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"Lectio divina is an authentic source of Christian spirituality recommended by our Rule. We therefore practice it every day, so that we may develop a deep and genuine love for it, and so that we may grow in the surpassing knowledge of Christ. In this way we shall put into practice the Apostle Paul’s commandment, which is mentioned in our Rule: “Let the sword of the spirit, the Word of God, live abundantly in your mouth and in your hearts; and whatever you must do, do it in the name of the Lord.”

 Carmelite Constitutions (No. 82)

Lectio Divina: Matthew 13,47-53

Lectio Divina: 
Thursday, August 3, 2017

Ordinary Time

1) Opening prayer

God our Father and protector,
without you nothing is holy,
nothing has value.
Guide us to everlasting life
by helping us to use wisely
the blessings you have given to the world.
We ask this through our Lord Jesus Christ, your Son,
who lives and reigns with you and the Holy Spirit,
one God, for ever and ever. Amen.

 

2) Gospel Reading - Matthew 13,47-53

Jesus said to the people: 'Again, the kingdom of Heaven is like a dragnet that is cast in the sea and brings in a haul of all kinds of fish. When it is full, the fishermen bring it ashore; then, sitting down, they collect the good ones in baskets and throw away those that are no use. This is how it will be at the end of time: the angels will appear and separate the wicked from the upright, to throw them into the blazing furnace, where there will be weeping and grinding of teeth. 'Have you understood all these?' They said, 'Yes.'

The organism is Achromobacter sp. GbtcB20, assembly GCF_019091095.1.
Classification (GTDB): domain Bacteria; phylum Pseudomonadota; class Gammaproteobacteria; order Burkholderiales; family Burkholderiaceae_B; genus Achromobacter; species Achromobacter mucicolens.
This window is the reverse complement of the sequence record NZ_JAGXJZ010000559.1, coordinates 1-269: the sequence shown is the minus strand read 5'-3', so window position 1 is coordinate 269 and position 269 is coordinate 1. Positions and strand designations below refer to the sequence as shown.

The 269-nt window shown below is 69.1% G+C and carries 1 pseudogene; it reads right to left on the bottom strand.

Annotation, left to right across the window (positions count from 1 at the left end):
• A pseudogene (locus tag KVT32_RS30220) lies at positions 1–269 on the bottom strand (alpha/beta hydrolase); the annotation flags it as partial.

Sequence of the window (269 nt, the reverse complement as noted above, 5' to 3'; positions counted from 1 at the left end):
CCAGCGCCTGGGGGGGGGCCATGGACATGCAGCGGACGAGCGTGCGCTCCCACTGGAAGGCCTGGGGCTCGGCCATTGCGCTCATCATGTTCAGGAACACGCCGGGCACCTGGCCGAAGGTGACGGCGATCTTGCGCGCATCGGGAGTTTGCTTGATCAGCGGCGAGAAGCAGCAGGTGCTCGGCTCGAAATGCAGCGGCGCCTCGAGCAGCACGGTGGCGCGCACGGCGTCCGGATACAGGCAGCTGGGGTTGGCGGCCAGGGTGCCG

And he said to them, 'Well then, every scribe who becomes a disciple of the kingdom of Heaven is like a householder who brings out from his storeroom new things as well as old.' When Jesus had finished these parables he left the district.

 

3) Reflection

• The Gospel today presents the last parable of the Discourse of the Parables, the story of the dragnet thrown into the sea. This parable is found only in the Gospel of Matthew without any parallel in the other three Gospels.


• Matthew 13,47-48: The parable of the dragnet cast into the sea. The Kingdom of Heaven is like a dragnet that is cast into the sea and brings in a whole haul of all kinds of fish. When it is full, the fishermen haul it ashore; then sitting down; they collect the good ones in baskets and throw away those that are no use”. This story is well known by the people of Galilee who live around the lake. This is their work. The story shows clearly the end of a day of work. The fishermen go fishing with only one purpose: to cast the net and to catch a great number of fish, to haul the net ashore and to choose the good fish to take home and to throw away those that are no good. Describe the satisfaction of the fishermen, at the end of the day of a day, being very tired having worked hard. This story must have brought a smile of satisfaction on the face of the fishermen who listened to Jesus. The worse thing is to arrive to the shore at the end of the day without having caught anything (Jn 21,3).